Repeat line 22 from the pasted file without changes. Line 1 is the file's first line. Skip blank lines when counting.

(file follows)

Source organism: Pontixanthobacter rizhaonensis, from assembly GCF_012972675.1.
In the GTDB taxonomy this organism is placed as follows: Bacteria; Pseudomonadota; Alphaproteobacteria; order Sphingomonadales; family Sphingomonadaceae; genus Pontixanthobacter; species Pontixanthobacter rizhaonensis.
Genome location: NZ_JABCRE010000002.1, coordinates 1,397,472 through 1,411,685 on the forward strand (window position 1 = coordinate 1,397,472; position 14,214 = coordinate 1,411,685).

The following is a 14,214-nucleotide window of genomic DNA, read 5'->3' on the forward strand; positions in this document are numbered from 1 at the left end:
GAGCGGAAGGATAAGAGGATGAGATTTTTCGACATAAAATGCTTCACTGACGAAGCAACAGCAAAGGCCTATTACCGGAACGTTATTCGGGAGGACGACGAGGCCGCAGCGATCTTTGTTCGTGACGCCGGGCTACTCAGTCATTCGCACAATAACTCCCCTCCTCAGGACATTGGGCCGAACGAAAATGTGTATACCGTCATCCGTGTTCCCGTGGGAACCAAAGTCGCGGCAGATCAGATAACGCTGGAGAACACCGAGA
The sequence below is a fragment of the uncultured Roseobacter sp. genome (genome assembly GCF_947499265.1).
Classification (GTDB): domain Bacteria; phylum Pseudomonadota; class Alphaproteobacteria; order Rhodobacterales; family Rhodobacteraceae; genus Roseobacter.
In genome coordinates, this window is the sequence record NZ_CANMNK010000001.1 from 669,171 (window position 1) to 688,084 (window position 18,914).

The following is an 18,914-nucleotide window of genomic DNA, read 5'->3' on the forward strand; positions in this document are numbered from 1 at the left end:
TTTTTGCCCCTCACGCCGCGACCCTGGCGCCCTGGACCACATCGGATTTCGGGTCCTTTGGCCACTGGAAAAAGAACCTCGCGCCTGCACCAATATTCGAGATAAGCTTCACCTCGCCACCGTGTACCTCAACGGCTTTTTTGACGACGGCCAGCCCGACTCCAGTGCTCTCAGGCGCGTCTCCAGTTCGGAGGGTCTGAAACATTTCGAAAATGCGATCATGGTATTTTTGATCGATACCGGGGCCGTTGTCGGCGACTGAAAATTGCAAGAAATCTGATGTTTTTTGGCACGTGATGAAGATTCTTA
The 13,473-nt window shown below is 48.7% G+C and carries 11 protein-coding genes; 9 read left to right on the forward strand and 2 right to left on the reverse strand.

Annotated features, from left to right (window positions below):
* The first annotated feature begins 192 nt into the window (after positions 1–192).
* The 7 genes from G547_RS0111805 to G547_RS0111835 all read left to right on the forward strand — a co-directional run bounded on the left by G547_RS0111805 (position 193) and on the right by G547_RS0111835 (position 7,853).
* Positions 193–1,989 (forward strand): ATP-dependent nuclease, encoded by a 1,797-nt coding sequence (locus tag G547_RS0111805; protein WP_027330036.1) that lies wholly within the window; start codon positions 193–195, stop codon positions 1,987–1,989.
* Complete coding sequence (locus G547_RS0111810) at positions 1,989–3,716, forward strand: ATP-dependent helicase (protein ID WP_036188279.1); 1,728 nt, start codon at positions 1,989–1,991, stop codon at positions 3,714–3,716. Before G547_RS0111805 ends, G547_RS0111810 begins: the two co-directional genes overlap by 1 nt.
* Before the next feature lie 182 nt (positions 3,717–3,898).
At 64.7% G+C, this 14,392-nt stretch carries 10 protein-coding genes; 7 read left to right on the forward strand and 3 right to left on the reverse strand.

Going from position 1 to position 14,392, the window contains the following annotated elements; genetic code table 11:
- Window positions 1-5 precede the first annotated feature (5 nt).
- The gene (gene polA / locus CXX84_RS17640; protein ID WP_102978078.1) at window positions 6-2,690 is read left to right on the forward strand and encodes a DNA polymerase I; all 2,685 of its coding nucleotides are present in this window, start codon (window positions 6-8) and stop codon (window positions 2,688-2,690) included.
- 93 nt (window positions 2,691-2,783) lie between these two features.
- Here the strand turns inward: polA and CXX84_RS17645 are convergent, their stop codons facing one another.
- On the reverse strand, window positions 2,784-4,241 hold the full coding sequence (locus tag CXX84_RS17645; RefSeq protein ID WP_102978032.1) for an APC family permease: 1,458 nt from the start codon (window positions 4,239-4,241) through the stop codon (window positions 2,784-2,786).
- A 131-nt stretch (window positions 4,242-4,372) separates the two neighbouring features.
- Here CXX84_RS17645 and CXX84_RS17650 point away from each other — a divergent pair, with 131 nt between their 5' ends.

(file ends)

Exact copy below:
- 93 nt (window positions 2,691-2,783) lie between these two features.